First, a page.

No more short-term solutions
If you were about to build a house for $1.8 million and your contractor said, “Oh, she’ll be good for the next 15 or 20 years, weather permitting,” would you consider the project a good investment? Would you bother?
But that’s the proposal before the Town of New Shoreham regarding a new revetment designed to contain the junk seeping out of the shoreline at the old town landfill at West Beach: A $1.8 million project designed to last 15 or 20 years, weather permitting.
The stuff now exposed on the shoreline — and whatever else is buried in that fenced-off plot of land located behind the current transfer station — is not just an eyesore but damaging to the environment. Given that, doing nothing is not an option. We’re also not saying that the revetment is badly designed or will not be up to the task it is designed to address. It’s good to see that the plan calls for removing the detritus that is uncovered when the existing slope is excavated, but it is too bad there was not more thought put into how more of that junk could be removed. The exposure of this trash at this site dates back to at least Superstorm Sandy in 2013, so there have been five years to think about how to combat the issue.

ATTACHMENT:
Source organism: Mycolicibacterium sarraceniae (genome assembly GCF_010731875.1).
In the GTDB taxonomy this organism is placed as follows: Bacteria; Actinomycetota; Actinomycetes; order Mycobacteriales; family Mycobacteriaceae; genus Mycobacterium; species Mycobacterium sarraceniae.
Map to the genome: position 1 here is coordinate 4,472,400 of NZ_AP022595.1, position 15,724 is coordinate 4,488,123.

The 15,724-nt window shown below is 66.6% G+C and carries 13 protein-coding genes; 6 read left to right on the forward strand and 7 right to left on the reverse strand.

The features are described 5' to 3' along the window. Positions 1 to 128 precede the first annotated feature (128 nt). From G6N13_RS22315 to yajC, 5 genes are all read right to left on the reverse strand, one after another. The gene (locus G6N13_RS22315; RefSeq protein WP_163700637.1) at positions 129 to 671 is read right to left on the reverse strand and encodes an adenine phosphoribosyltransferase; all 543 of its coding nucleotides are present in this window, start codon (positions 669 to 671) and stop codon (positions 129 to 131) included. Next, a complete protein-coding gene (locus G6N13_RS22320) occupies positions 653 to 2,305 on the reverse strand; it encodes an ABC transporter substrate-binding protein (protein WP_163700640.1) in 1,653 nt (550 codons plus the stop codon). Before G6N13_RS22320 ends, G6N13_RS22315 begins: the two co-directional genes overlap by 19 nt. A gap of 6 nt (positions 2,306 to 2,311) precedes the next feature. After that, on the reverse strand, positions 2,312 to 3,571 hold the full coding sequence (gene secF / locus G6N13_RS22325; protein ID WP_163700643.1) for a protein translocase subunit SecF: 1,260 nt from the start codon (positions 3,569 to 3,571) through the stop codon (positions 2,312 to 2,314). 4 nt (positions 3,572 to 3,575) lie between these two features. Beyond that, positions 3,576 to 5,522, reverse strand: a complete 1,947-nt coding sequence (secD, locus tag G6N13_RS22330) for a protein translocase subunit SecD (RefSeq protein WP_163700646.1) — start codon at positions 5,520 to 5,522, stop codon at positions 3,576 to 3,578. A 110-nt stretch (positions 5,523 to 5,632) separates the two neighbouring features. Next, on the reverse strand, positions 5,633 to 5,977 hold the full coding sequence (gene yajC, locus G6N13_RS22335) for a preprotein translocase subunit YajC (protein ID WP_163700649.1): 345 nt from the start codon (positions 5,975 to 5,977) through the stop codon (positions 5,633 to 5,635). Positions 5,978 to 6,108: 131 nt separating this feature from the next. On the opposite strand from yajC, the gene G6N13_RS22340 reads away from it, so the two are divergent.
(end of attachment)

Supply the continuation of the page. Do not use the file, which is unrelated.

Yes, doing something is better than nothing. But the challenges of shoreline erosion, sea level rise, and storm surges are not going away, and therefore it is becoming increasingly important for this island to continue thinking of more innovative, long-term, and cost-effective measures to combat these extraordinary challenges. In the scheme of things, this revetment project is a decidedly short-term solution.